January 22, 2022
CUA students participate in March for Life

Even with many students not yet back on campus, The Catholic University of America had a strong showing for the 2022 March for Life, with about 300 students walking behind a new, cardinal-red banner proclaiming, “We are 100% pro-life.”

Elena Buono, a freshman from Arlington, Va., had always attended with her parents, but enjoyed participating with new friends.

She considers the below-freezing temperatures part of the pro-life witness. “It’s worth it for the children. Offer it up for those unborn babies,” she said.

The Catholic University of America is a top-tier sponsor of the March for Life. Classes are cancelled during march hours because so many students attend. Students volunteer the night before at the National Mass and Vigil for Life in the Basilica of the National Shrine of the Immaculate Conception, and the University traditionally hosts out-of-town participants. This year, that hospitality was suspended due to COVID-related precautions. 

The University also sponsored the Archdiocese of Washington’s popular Mass and Youth Rally for Life, which was held at the Cathedral of St. Matthew this year, scaled down, but back in person and broadcast virtually.

The University’s new video spots were shown on jumbotrons during the march and shared on social media. The taglines include, “The Catholic University of America – where pro-life leaders are made” and “Educating leaders of today for the generations of tomorrow.” 

Elena Buono at March for Life
Elena Buono, Catholic University freshman

Kelsey Nowack, a senior from Wisconsin helped to carry the “100% pro-life” banner.

“I’m very proud of our university’s commitment to the pro-life cause, supporting all people from conception until natural death,” she said.

As part of their commitment to life, students brought hygiene packs with them to distribute to people experiencing homelessness.

The March for Life “has always been one of the cornerstone events of the University. Part of the mission of the University is engaging students in dialogue about what it means to be pro-life throughout the year,” said Amanda Schleimer, associate campus minister for women’s ministry and pro-life hospitality.

Father Jude DeAngelo, OFM Conv., the university chaplain and director of campus ministry, said that the turnout in the face of COVID and frigid temperatures shows there is “a real sea change in our country and young people today are really pro-life.”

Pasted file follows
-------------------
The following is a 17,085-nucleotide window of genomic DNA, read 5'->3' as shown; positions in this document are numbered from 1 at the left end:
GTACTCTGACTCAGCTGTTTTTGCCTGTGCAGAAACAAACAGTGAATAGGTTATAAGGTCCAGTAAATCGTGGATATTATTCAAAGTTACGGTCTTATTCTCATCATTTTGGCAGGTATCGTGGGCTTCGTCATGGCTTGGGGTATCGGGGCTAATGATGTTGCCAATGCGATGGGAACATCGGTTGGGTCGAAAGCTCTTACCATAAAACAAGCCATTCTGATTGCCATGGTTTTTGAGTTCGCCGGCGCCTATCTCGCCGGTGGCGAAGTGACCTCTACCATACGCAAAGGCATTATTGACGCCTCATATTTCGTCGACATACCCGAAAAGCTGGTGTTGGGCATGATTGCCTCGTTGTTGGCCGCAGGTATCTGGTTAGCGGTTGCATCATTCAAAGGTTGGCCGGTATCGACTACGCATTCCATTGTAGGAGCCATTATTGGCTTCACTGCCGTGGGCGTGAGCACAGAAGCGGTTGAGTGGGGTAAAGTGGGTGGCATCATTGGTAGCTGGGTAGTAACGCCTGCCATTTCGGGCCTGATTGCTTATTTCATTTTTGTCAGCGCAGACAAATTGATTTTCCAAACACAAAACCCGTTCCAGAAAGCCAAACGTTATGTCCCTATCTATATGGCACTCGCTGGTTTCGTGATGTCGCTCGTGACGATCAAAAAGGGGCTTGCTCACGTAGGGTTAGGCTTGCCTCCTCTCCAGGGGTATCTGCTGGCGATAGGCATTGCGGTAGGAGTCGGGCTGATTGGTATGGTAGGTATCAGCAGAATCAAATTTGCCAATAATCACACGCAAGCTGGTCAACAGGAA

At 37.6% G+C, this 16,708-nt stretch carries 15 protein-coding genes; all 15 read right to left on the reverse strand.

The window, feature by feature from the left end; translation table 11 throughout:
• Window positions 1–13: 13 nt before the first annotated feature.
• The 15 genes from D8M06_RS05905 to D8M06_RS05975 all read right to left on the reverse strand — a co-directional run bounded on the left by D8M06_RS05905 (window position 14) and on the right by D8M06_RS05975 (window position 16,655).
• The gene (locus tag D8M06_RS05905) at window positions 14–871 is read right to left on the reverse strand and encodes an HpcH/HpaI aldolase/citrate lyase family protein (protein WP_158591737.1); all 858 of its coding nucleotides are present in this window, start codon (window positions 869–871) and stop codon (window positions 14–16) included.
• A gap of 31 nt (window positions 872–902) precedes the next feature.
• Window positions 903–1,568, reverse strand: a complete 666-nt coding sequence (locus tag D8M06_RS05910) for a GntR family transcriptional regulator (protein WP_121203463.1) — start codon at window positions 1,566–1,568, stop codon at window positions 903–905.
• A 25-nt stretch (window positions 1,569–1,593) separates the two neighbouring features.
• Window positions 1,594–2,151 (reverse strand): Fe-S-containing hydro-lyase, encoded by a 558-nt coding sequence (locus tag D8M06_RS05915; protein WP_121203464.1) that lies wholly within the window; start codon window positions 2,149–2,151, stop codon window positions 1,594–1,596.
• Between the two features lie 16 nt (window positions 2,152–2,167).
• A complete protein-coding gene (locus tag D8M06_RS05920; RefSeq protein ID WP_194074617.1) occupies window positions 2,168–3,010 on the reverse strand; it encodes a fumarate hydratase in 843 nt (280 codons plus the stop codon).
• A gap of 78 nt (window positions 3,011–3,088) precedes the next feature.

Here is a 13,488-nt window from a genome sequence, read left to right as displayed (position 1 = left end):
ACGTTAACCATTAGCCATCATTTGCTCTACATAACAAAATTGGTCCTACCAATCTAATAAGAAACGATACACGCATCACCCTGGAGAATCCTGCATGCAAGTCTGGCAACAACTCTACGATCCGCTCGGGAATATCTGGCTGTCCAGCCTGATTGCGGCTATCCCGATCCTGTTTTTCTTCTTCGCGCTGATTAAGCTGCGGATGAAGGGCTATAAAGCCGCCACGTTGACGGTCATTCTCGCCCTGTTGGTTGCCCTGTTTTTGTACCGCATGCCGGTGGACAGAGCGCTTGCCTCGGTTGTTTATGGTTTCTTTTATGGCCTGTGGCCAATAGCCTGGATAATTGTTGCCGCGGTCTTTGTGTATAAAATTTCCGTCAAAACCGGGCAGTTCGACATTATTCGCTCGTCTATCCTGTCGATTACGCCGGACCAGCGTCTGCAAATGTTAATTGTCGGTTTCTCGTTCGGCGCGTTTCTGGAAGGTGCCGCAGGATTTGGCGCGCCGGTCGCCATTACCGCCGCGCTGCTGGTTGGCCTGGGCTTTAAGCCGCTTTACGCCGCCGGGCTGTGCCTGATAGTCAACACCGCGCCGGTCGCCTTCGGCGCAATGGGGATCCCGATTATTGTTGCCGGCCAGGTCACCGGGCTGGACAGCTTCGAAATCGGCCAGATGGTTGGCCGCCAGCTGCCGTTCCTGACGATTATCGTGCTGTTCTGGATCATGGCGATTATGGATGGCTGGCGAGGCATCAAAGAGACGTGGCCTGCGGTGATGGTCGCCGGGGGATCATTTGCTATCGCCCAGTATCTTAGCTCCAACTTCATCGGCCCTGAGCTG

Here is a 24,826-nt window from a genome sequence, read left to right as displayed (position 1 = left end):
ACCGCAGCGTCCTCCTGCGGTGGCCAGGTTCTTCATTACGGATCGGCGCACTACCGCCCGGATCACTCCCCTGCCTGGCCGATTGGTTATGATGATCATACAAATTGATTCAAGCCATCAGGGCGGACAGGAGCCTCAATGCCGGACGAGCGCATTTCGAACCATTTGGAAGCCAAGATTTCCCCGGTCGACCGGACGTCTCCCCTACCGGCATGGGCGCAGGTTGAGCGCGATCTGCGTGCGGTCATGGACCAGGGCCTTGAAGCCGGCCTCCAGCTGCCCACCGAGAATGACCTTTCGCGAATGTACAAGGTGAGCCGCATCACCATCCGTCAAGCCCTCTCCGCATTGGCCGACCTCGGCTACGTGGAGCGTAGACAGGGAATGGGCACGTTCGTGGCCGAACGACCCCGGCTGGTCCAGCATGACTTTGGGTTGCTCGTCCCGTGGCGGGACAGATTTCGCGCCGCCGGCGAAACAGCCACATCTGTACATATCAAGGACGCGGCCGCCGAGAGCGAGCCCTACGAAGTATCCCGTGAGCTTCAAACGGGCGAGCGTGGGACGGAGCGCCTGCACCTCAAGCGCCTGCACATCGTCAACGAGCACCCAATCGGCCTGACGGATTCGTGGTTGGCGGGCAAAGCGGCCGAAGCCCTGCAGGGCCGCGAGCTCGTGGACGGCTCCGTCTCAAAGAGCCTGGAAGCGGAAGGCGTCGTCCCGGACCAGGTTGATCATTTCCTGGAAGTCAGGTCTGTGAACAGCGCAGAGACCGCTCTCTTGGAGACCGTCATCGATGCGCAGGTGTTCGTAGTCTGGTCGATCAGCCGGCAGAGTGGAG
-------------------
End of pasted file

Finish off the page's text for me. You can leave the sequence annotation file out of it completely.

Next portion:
At a Cardinals for Life rally the night before the march, University President John Garvey called for continued dedication if the U.S. Supreme Court strikes down Roe v. Wade - the 1973 U.S. Supreme Court decision that legalized abortion nationwide – later this year.

A decision to offer greater protection to unborn children “will be a step in the direction of justice for the unborn. There will be victory in that. But we will still have work to do,” he said. Advocacy will move from the high Court to 50 state legislatures.

He drew a parallel to Abraham Lincoln’s final speech, given just after the Civil War ended. Lincoln called for reconstruction of the South “with malice toward none; with charity for all.”

The most difficult task will remain persuading individuals that unborn babies have a right to life, President Garvey said.

“Patience and dialogue are key. But our words will mean little if our actions don’t reflect a deeper commitment to supporting life in the womb. That means listening to what mothers and babies need, especially those in difficult circumstances. It requires putting more, not fewer, resources at their disposal.”

In a virtual presentation to the students, Los Angeles Auxiliary Bishop Robert Barron – a best-selling writer and evangelist – emphasized that moral truths about human dignity aren’t matters of personal opinion, but are as irrefutable as the principles of mathematics. He urged students to engage pro-choice acquaintances by first finding common ground on moral issues such as racism, then extending the idea of moral truth to unborn children.

The fact that evils such as Jim Crow plunged from mainstream practices to “lunatic notions” shows that advocacy can make a difference, he said.

“Cultures can change,” Bishop Barron said. “Please God, in 50 years or 100 years, people will say that only a mad person would accept the legitimacy of abortion. Perhaps that day is coming even sooner than some of us had hoped for.”

Students pose at March for Life

Nick Swanson, a senior from Minnesota and president of Cardinals for Life, organized the rally.

“We march to remember the one-third of our generation that is missing and to be a voice for all those unborn children who cannot speak for themselves,” he told the assembled students.

Participating in March for Life events “is one of the hallmarks of being a student at the Catholic University of America,” he said in an interview.

“We are marching not just against abortion but for a totally different vision of life, one that sees children not as burdens but as unrepeatable gifts of God’s love. I will take that with me, and so many students will take that with them when we graduate.”